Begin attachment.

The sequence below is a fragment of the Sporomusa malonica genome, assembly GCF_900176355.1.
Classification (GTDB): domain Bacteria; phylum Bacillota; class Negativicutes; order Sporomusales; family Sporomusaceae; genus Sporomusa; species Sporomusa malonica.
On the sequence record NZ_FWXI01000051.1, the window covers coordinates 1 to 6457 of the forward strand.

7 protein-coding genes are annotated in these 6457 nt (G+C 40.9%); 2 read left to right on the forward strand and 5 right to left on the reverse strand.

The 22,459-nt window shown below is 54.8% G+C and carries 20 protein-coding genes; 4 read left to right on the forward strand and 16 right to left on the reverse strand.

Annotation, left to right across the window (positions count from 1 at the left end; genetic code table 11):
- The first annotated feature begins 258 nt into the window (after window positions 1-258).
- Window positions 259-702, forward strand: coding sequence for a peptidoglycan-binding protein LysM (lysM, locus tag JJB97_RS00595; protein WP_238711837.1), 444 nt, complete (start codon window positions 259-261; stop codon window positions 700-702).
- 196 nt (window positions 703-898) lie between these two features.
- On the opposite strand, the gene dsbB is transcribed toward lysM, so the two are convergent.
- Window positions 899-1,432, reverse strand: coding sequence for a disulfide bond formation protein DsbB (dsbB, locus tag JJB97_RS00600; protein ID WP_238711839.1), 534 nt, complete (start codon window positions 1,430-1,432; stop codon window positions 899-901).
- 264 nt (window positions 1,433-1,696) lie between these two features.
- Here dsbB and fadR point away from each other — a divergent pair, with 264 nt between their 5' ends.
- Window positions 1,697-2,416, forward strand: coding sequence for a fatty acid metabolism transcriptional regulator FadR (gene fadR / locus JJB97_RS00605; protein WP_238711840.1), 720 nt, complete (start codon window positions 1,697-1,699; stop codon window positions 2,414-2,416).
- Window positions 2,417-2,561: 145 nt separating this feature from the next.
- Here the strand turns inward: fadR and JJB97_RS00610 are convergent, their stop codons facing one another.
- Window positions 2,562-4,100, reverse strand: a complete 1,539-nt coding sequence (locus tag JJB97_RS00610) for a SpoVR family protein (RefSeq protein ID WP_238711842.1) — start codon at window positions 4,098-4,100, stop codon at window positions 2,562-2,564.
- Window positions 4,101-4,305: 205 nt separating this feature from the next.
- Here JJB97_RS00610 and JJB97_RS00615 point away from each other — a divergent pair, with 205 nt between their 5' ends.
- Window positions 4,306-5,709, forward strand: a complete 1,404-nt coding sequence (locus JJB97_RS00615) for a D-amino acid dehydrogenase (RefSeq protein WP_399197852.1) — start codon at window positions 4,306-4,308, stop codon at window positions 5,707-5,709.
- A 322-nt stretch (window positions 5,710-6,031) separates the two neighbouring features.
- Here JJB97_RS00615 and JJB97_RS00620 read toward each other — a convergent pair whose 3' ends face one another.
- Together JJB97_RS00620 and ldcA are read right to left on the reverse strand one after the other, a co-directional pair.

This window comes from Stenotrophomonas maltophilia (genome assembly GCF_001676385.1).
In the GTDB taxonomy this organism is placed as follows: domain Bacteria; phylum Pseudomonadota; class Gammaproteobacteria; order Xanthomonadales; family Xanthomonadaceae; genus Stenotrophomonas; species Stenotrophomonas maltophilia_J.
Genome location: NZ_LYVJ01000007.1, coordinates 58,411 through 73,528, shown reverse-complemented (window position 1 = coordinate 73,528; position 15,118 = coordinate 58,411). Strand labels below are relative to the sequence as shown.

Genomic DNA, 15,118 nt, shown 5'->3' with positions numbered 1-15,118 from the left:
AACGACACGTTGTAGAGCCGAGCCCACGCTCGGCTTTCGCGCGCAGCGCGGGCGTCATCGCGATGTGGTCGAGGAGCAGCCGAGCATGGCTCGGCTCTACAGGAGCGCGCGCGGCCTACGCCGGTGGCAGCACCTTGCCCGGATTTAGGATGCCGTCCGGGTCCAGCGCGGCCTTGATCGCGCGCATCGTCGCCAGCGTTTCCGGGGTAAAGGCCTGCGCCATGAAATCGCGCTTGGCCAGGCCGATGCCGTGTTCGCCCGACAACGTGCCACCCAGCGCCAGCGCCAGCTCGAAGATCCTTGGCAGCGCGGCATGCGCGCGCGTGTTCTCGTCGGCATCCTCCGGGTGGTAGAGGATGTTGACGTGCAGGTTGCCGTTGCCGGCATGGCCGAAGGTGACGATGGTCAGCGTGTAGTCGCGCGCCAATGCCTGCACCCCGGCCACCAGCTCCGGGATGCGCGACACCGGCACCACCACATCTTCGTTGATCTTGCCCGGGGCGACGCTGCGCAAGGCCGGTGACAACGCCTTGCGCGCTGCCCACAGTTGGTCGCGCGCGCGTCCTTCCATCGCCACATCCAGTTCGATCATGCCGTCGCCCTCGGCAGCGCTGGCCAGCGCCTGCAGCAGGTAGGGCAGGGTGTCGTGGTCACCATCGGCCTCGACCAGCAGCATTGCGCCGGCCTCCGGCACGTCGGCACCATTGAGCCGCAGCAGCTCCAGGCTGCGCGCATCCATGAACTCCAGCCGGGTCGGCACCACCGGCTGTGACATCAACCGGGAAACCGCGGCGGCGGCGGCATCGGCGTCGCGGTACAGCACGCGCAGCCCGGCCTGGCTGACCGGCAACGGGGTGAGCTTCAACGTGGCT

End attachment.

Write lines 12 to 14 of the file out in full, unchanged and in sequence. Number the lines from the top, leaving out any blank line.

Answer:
- 264 nt (window positions 1,433-1,696) lie between these two features.
- Here dsbB and fadR point away from each other — a divergent pair, with 264 nt between their 5' ends.
- Window positions 1,697-2,416, forward strand: coding sequence for a fatty acid metabolism transcriptional regulator FadR (gene fadR / locus JJB97_RS00605; protein WP_238711840.1), 720 nt, complete (start codon window positions 1,697-1,699; stop codon window positions 2,414-2,416).